What Pennsylvania voters want in the upcoming election can be summed up in one word: substance.

This isn’t a normal election year.

The state is in a recession and faces a massive budget shortfall. A smiling politician promising utopia for nothing won’t cut it this time.

Nor will short TV ads blasting other candidates. That sounds just like what’s going on in Washington, and people are tired of it, judging by the letters to the editor and commentaries filling these editorial pages and many other media outlets in the state.

If Pennsylvania’s major candidates really want to set a different tone, they need to hold at least three debates before the election.

At the moment, gubernatorial candidates Tom Corbett and Dan Onorato have only one confirmed joint appearance at a Pennsylvania Chamber and Industry event in Derry Township in late September. That’s a start, but the campaigns had better be able to find time for at least two more. Even hard-pressed presidential candidates manage that.

Ideally, one entire debate would focus solely on the economy and the Pennsylvania budget, a topic that neither candidate has given a satisfactory answer as to how he would plug the $5 billion deficit projected for next year. Another topic ripe for discussion is Marcellus Shale, perhaps even at an event in a top drilling area.

To their credit, Corbett and Onorato participated in many candidate forums in the primaries. But now it’s crunch time. Voters are more attuned and the issues, especially the financial ones, are imminent.

In 2006, Gov. Rendell and Republican challenger Lynn Swann managed to hold a debate in Pittsburgh and another in Philadelphia in addition to the Pennsylvania Chamber event.

It seems only appropriate that this year’s candidates follow a similar path and have at least one debate in the western, central and eastern parts of the state.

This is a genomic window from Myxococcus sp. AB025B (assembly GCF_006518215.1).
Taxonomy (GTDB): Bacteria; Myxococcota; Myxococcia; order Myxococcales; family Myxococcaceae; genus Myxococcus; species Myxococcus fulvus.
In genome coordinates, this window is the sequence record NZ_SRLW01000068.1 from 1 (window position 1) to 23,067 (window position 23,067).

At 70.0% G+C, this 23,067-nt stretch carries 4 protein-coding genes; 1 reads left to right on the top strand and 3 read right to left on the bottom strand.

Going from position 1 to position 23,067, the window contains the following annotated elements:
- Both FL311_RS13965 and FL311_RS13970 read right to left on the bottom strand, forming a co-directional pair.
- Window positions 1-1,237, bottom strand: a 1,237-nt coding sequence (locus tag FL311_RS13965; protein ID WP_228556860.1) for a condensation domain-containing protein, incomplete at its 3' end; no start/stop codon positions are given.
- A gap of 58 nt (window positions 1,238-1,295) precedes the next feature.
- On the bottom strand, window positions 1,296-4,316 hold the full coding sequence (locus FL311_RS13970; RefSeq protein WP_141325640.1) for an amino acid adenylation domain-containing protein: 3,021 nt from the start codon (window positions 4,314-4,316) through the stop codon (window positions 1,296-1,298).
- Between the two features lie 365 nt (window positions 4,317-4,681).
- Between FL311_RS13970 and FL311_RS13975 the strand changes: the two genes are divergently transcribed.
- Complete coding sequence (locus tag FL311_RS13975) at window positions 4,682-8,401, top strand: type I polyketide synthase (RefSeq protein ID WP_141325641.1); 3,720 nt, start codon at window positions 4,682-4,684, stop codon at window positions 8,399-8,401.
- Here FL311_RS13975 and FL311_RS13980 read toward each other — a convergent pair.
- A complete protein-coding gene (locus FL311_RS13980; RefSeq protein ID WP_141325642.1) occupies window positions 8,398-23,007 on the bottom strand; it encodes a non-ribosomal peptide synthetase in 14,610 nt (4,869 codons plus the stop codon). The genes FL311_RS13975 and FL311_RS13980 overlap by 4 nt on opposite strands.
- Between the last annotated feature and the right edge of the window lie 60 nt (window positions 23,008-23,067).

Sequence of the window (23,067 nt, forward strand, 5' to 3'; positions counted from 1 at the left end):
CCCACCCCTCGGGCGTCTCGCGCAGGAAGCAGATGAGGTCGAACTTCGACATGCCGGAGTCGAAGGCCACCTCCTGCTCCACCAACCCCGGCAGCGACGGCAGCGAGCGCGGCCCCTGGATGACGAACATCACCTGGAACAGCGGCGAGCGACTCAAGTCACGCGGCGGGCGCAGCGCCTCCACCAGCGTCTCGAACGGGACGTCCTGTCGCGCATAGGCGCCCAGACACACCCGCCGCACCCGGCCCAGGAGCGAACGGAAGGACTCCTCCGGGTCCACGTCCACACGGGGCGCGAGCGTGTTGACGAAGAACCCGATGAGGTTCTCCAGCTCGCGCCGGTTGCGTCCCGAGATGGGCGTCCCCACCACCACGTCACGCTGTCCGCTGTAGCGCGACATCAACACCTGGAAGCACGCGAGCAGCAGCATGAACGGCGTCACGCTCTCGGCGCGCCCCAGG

The same challenge goes out to U.S. Senate candidates Pat Toomey and Joe Sestak.

They were all too keen to debate each other in the primaries. They held two debates on the hefty issues of health care and the economy. Both blasted incumbent Arlen Specter for refusing to do more debates (in the end he did only one with Sestak).

Now these two candidates who were so eager to face off in the primaries have yet to formally schedule any debates, although they, too, have been invited to the Pennsylvania Chamber event, among many others.

Spirited debates are a great American tradition. Abraham Lincoln and Stephen Douglas held seven of them in 1858, sparking a new tradition of oratory style.

Through the years, debates have been broadcast on radio and then television and now on the Internet. In a media age of seconds-long sound bites, debates are the best chance most voters have to hear political hopefuls out.

If Pennsylvania’s major ballot candidates can’t find the time for three honest and substantive debates about the future of this state and country, then they don’t have their priorities in order.

(The [Harrisburg] Patriot-News)

(Compiled from The Associated Press)

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